AS: As a business we sell data outcomes to clients. To get that data outcome we use different technologies, whether its photos, videos, infrared, or laser. Every drone has a different payload and does a different thing. For more bespoke things like infrared or laser, the drones have to be a bit more tailored in their design.

“The advice I would give is to just go for it. Don’t be afraid of it, because it all figures itself out.”

Aonghus Stevens

TU: What would you use the infrared or laser drones for?

AS: The infrared can be used for renewables like solar or wind tower inspection. Solar is a good example because you can’t see a ‘dud’ solar panel with a naked eye, but you can see it with an infrared. Lidar is highly accurate 3D mapping. It has this cool capability that uses laser scanning to show the surface model of a densely forested area. So for mining, for example, if you’re doing revegetation, you can actually see if there is erosion under the tree line. The time saved from this kind of technology is incredible. What might take 6 guys one month to survey can be done in a day with a drone. The cost savers on paying us for just one day are quite significant.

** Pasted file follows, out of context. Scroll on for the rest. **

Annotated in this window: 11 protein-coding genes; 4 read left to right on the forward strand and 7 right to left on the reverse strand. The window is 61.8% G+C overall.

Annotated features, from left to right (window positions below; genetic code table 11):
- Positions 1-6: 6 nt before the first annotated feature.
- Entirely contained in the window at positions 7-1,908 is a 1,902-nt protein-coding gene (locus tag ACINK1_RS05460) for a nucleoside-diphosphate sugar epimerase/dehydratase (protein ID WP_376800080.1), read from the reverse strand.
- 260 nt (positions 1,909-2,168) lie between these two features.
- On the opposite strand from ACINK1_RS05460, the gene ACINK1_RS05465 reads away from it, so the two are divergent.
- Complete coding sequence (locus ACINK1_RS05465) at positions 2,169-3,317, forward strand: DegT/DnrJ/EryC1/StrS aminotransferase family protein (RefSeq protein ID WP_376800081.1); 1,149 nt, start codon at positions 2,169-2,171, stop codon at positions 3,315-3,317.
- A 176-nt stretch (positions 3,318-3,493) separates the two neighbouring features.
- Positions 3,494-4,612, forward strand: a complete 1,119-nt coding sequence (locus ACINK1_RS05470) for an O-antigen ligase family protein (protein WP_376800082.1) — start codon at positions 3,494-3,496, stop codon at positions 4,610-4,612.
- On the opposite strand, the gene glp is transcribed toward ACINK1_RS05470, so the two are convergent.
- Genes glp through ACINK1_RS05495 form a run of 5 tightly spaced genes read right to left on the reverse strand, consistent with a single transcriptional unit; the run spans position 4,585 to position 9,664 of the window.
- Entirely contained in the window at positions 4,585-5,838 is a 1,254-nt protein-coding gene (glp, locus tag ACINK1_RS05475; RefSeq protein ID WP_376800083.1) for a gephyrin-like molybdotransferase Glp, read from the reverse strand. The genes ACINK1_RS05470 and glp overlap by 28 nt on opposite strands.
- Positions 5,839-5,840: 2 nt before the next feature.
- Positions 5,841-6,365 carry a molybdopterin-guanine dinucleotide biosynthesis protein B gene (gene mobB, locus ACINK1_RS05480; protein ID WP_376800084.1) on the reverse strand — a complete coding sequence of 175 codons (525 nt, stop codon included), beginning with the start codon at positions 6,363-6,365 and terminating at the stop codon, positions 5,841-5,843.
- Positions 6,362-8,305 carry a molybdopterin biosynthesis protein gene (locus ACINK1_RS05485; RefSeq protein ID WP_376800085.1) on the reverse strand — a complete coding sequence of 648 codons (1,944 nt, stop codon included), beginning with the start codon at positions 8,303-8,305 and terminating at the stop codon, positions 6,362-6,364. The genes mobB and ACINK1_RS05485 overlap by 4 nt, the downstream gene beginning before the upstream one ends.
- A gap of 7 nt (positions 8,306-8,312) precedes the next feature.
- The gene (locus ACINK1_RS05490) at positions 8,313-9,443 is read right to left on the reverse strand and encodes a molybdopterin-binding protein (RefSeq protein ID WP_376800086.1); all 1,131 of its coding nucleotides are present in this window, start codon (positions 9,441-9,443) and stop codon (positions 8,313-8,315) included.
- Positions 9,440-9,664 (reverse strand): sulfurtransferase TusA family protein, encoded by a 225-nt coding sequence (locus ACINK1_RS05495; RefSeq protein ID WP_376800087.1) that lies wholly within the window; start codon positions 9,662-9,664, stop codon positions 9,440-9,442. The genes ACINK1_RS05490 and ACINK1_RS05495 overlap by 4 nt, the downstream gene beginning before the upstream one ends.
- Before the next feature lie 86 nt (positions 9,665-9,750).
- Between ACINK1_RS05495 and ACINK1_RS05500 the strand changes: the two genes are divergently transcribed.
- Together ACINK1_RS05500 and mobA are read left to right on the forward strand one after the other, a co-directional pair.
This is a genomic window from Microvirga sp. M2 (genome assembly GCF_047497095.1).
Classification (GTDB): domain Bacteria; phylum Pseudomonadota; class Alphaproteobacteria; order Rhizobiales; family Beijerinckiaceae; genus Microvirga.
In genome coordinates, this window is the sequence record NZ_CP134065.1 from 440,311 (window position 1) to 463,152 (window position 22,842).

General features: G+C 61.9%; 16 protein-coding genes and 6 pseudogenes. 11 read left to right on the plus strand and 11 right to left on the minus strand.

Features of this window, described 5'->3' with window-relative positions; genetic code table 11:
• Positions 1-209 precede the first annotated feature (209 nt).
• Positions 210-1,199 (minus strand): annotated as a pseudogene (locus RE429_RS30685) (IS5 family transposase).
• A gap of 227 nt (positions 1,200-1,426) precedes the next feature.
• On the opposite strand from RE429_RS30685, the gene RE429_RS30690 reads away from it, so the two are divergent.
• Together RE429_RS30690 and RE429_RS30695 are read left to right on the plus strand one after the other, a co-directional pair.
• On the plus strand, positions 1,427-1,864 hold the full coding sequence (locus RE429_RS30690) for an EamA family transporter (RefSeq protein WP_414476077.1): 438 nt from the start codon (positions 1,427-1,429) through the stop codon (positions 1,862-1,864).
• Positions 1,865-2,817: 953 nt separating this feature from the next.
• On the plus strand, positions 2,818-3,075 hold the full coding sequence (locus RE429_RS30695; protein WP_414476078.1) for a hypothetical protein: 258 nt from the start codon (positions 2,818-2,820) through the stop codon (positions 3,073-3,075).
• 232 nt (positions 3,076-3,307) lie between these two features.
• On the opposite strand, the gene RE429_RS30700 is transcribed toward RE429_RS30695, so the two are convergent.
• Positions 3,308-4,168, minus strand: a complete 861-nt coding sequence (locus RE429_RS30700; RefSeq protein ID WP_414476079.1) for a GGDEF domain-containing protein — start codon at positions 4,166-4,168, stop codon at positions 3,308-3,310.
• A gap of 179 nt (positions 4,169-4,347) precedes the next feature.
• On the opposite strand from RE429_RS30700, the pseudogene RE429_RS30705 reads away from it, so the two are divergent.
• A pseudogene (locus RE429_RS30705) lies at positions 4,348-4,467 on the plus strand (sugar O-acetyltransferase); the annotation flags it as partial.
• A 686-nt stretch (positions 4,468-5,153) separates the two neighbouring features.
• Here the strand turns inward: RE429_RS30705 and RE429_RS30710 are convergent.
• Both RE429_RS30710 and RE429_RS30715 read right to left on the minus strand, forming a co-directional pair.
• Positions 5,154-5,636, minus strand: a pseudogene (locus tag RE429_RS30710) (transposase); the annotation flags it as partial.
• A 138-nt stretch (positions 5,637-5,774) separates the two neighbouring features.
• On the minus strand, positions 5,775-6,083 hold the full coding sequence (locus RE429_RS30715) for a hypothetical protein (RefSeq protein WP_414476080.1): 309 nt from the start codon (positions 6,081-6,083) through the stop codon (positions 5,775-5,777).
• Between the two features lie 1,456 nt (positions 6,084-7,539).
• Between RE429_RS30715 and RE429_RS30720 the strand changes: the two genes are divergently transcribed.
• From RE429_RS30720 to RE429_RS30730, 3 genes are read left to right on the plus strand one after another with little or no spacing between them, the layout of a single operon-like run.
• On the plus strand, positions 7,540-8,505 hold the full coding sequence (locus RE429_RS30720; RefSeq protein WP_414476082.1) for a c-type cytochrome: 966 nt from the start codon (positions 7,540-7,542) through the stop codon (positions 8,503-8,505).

TU: How quickly is the technology changing?

AS: In the lower end of the market where we work with real estate and insurance the technology moves quite quickly because of the lower value offered. There’s not too much difference in them in terms of the image capabilities, but what really changes is the battery life. There’s quite a bit of movement in that space with companies out of China, so the rate of development is quite significant. In the higher end of the market development is a bit slower but when you’re spending half a million dollars on a laser scanning drone, you’d hope it was a little bit slower! (laughs).

TU: Do you have training programs to train the people who are potentially being replaced by your work?